The USDA and others need to reconsider how they define and control GM species. If a crop developer uses genetic engineering to delete a discrete segment of a plant genome, how much regulation does that require? Would those same guidelines be appropriate for a crop that expresses half-a-dozen foreign herbicide- and insect-resistance genes, engineered without the use of plant pests? Such questions are particularly important where ? as in the United States ? GM regulation rests not on the final product of genetic engineering, but on the methods used in the process.

The European Commission is tackling the issue, and has commissioned a study into how new plant techniques fall under the rubric of the European Union definition of GM crops. Similarly, the USDA?s Advisory Committee on Biotechnology and 21st Century Agriculture has raised the problem as a point of concern. But the USDA?s proposed changes to its GM regulatory powers, released in draft form in 2008, failed to address challenges posed by new technologies.

The USDA?s Kentucky bluegrass ruling comes at a crucial time for agricultural biotechnology. Some estimate that the world must increase the rate of growth in agricultural productivity by 25% per year to meet growing worldwide demand for food and biofuels. Many argue that advances in agricultural biotechnology, some of which may come from GM crops, will be needed to meet this demand. Industry, particularly smaller companies, needs to know how these crops will be regulated before they will invest to develop new techniques.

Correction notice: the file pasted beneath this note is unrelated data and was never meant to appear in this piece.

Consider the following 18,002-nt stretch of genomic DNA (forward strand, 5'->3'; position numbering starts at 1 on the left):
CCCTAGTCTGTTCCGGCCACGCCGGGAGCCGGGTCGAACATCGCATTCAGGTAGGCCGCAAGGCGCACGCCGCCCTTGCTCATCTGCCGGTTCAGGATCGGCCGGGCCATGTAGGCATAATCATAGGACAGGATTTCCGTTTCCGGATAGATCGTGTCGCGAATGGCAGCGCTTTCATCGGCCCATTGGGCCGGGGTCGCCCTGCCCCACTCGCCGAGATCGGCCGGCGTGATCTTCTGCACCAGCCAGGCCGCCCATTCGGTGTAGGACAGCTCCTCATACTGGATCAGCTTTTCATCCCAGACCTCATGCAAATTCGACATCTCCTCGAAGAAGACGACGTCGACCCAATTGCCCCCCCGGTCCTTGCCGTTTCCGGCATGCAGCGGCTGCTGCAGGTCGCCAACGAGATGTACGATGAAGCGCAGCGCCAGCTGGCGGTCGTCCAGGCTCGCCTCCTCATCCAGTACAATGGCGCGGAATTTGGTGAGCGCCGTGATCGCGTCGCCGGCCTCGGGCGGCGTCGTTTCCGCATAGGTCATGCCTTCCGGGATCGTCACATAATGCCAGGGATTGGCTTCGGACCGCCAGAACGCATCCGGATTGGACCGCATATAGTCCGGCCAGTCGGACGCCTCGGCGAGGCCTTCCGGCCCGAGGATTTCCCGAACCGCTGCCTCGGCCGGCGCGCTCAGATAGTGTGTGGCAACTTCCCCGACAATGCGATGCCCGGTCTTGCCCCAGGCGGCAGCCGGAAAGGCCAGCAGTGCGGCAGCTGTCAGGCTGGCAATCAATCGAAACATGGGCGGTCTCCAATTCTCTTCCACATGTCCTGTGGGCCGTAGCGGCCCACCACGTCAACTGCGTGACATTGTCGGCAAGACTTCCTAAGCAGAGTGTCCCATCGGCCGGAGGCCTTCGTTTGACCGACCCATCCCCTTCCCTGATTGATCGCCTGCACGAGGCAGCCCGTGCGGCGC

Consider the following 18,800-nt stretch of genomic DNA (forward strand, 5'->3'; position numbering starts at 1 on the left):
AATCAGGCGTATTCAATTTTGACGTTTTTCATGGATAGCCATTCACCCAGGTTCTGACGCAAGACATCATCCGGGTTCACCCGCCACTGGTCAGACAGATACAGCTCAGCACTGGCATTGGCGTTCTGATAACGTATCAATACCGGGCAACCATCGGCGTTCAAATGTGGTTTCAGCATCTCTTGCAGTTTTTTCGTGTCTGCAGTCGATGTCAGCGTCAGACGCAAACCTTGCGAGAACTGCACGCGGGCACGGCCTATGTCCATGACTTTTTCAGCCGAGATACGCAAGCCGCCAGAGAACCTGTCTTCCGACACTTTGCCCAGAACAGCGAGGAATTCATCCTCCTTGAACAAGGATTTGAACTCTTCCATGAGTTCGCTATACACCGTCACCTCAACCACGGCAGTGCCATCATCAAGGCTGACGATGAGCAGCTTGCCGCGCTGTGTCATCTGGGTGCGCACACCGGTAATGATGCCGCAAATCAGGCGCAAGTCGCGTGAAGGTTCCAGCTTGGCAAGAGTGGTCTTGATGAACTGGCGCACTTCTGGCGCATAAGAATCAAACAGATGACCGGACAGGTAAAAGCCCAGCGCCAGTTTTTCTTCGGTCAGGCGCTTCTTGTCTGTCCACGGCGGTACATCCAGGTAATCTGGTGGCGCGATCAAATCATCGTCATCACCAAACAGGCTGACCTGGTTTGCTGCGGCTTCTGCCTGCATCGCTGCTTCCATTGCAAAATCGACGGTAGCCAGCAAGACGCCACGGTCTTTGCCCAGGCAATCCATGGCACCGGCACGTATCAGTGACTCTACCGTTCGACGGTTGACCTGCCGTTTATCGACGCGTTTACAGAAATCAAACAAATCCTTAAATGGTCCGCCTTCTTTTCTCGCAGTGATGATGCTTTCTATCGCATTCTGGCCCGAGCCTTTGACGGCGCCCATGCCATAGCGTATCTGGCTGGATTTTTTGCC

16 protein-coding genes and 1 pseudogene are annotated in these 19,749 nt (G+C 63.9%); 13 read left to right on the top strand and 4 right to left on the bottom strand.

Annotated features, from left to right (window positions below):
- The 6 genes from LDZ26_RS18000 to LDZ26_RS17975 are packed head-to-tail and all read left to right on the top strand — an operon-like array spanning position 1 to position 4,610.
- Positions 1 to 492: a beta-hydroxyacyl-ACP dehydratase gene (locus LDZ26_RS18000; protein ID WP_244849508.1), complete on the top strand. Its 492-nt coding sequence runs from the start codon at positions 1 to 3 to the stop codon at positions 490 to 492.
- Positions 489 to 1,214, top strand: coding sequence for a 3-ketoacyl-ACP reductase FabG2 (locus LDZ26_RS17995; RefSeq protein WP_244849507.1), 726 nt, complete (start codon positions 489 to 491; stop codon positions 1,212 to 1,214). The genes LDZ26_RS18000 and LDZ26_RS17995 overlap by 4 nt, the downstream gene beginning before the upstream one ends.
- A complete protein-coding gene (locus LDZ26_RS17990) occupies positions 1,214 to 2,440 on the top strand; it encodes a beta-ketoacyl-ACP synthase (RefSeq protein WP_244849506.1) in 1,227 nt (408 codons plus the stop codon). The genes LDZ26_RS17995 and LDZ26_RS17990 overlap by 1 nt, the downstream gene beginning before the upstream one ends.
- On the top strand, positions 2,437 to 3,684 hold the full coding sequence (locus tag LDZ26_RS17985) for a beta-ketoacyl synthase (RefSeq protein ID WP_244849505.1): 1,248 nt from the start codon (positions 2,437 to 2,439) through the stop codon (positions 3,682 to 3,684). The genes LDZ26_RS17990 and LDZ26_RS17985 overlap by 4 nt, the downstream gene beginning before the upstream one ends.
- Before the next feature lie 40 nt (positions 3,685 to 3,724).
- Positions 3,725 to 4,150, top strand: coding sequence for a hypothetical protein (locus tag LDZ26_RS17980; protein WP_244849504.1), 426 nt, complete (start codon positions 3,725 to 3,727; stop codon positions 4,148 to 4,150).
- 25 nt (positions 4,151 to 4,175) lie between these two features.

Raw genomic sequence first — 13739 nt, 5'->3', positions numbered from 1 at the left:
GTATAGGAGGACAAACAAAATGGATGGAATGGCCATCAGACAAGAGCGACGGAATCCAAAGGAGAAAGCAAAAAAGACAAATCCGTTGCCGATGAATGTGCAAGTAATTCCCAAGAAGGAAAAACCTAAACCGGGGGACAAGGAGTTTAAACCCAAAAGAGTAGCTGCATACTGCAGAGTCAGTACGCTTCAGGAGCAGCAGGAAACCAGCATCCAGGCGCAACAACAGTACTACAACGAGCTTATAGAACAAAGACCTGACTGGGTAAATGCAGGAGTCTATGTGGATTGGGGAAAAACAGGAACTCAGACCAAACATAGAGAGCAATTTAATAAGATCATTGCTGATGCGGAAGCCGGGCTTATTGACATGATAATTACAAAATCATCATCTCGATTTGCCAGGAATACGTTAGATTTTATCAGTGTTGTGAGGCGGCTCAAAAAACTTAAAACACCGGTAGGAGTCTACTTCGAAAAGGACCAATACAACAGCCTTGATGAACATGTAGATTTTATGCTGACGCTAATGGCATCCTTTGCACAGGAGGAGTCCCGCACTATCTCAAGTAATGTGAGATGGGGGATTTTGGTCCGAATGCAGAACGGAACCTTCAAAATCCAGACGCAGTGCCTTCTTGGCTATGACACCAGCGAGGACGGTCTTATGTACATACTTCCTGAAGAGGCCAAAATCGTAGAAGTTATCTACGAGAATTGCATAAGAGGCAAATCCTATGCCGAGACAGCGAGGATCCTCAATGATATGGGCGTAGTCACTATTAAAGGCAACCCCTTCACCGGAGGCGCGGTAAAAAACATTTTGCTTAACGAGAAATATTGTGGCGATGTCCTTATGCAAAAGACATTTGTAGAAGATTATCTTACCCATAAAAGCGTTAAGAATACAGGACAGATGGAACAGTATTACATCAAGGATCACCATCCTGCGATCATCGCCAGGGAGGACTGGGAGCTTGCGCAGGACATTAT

The new breed of GM crops could help gain wider acceptance for the technology, by settling long-standing unease about the use of foreign genes and the inability to target such genes to a specific location in the genome. But it is doubtful that dubious consumers are ready for GM crops to escape regulation altogether.



                                  PART 2

------------------------------- GENET-news -------------------------------

TITLE:   TRANSGENIC GRASS SKIRTS REGULATORS

SOURCE:  Nature News, UK